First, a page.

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UPDATE: According to a new report, police have stated that Renisha McBride was not shot in the back of the head. Lt. James Serwatowski, chief detective of the Dearborn Heights police stated that “This girl was not shot in the back of the head while leaving the porch. I don’t know where the family is getting this. She was shot in the front of the face, near the mouth.”
“This man’s claiming – believed the girl was breaking into the home. And he’s also saying the gun discharged accidentally,” Lt. James Serwatowski, chief detective, said.
An investigation is continuing.
Less than two months after Charlotte police shot and killed an unarmed man who was looking for help after having a car accident, a Michigan teen is dead under similar circumstances, shot in the back of the head as she was walking off the porch of a home where she reportedly sought help late at night.
Renisha McBride, a 19-year-old from Detroit, is presumed to have been asking for help when she knocked on the door of a Dearborn Heights home at 2:30 A.M. on Saturday. McBride's family says the teen had been in a car accident and her cellphone wasn't working. Rather than asking McBride what she wanted, or even simply dialing "911," the homeowner came outside and shot her in the head with a shotgun. According to Renisha's aunt, she had already turned to walk or run away from the home, as the bullet entered the back of her head.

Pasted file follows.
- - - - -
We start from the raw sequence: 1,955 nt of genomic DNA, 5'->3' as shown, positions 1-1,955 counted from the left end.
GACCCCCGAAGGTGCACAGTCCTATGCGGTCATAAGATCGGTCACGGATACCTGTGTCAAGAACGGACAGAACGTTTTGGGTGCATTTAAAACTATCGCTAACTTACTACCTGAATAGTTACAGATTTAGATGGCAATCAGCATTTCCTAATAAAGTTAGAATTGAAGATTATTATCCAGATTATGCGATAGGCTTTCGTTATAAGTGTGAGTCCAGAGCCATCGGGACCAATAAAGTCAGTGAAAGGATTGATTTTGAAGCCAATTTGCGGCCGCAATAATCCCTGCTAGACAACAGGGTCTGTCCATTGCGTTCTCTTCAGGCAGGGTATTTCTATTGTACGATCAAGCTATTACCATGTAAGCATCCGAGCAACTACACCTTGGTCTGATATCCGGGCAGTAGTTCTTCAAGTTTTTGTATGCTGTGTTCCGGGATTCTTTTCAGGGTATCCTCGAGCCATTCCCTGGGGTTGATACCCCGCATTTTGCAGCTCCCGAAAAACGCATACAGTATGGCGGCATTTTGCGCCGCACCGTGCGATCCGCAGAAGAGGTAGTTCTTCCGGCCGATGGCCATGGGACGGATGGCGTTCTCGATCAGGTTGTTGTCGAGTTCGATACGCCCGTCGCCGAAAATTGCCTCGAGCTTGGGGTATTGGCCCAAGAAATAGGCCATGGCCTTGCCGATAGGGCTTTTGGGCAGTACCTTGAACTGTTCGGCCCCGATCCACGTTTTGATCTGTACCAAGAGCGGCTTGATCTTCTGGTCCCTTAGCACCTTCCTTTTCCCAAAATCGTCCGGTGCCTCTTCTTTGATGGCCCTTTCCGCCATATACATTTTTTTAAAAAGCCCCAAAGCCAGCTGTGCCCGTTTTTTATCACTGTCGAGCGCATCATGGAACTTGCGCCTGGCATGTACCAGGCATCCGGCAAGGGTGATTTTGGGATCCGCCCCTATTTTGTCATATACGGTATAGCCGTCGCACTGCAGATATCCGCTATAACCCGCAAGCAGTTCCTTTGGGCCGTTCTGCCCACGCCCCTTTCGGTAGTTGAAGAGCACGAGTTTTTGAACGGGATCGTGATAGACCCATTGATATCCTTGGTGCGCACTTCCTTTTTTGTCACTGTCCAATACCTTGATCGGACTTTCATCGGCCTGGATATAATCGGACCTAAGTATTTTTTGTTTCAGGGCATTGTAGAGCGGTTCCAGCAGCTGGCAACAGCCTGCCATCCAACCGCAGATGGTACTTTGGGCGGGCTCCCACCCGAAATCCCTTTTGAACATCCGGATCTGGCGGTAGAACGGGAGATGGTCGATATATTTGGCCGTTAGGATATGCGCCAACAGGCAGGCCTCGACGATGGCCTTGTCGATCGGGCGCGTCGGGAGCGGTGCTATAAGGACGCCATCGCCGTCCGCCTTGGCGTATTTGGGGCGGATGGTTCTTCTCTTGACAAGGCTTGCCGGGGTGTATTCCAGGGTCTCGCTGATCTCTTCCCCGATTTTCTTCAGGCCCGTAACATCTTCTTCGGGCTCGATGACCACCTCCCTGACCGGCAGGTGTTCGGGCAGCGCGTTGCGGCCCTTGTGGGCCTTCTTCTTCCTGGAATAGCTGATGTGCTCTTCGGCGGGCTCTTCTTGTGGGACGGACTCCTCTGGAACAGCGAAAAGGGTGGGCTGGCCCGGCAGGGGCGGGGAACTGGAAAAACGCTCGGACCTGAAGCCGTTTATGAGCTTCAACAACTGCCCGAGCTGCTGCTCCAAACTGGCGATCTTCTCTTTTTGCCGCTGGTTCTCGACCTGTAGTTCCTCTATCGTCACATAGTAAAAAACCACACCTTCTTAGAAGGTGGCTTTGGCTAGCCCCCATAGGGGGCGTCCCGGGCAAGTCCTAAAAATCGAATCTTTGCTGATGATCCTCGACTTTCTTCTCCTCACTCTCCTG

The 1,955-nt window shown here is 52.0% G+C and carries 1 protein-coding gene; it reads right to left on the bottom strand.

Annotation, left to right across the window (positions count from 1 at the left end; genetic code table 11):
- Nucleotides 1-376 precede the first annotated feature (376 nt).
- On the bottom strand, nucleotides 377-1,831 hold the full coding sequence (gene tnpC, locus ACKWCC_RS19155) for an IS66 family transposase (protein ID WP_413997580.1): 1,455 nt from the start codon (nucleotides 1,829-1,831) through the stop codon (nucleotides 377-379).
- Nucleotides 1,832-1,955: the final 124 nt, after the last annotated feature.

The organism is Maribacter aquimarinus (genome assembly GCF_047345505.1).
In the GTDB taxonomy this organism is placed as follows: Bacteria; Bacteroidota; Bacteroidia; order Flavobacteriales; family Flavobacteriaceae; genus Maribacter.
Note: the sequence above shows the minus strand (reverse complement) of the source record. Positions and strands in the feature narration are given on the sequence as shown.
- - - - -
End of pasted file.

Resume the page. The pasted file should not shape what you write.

Police reports say the teenager was found dead on the home's front porch.
While the initial reports of McBride's death labeled it a "possible case of self-defense gone wrong," police sent a request to the Wayne County Prosecutor's Office asking for charges to be filed against the unnamed resident who shot McBride. But late Wednesday, the office said it sent back the request, seeking more information.
McBride’s aunt Bernita Spinks said she believes the senseless tragedy was a case of racial profiling.
"He shot her in the head ... for what? For knocking on his door," McBride's aunt told the Detroit News. "If he felt scared or threatened, he should have called 911."
“I just want justice,” Spinks said Wednesday. “I’m not going to stop until we get it.”
Michigan currently has a version of a "Stand Your Ground" law, which allows individuals to use deadly force without first retreating if they believe it's necessary to prevent imminent harm or death. State Democratic lawmakers have submitted a bill to repeal the self-defense law, however it seems to have stagnated since its submission in May 2012.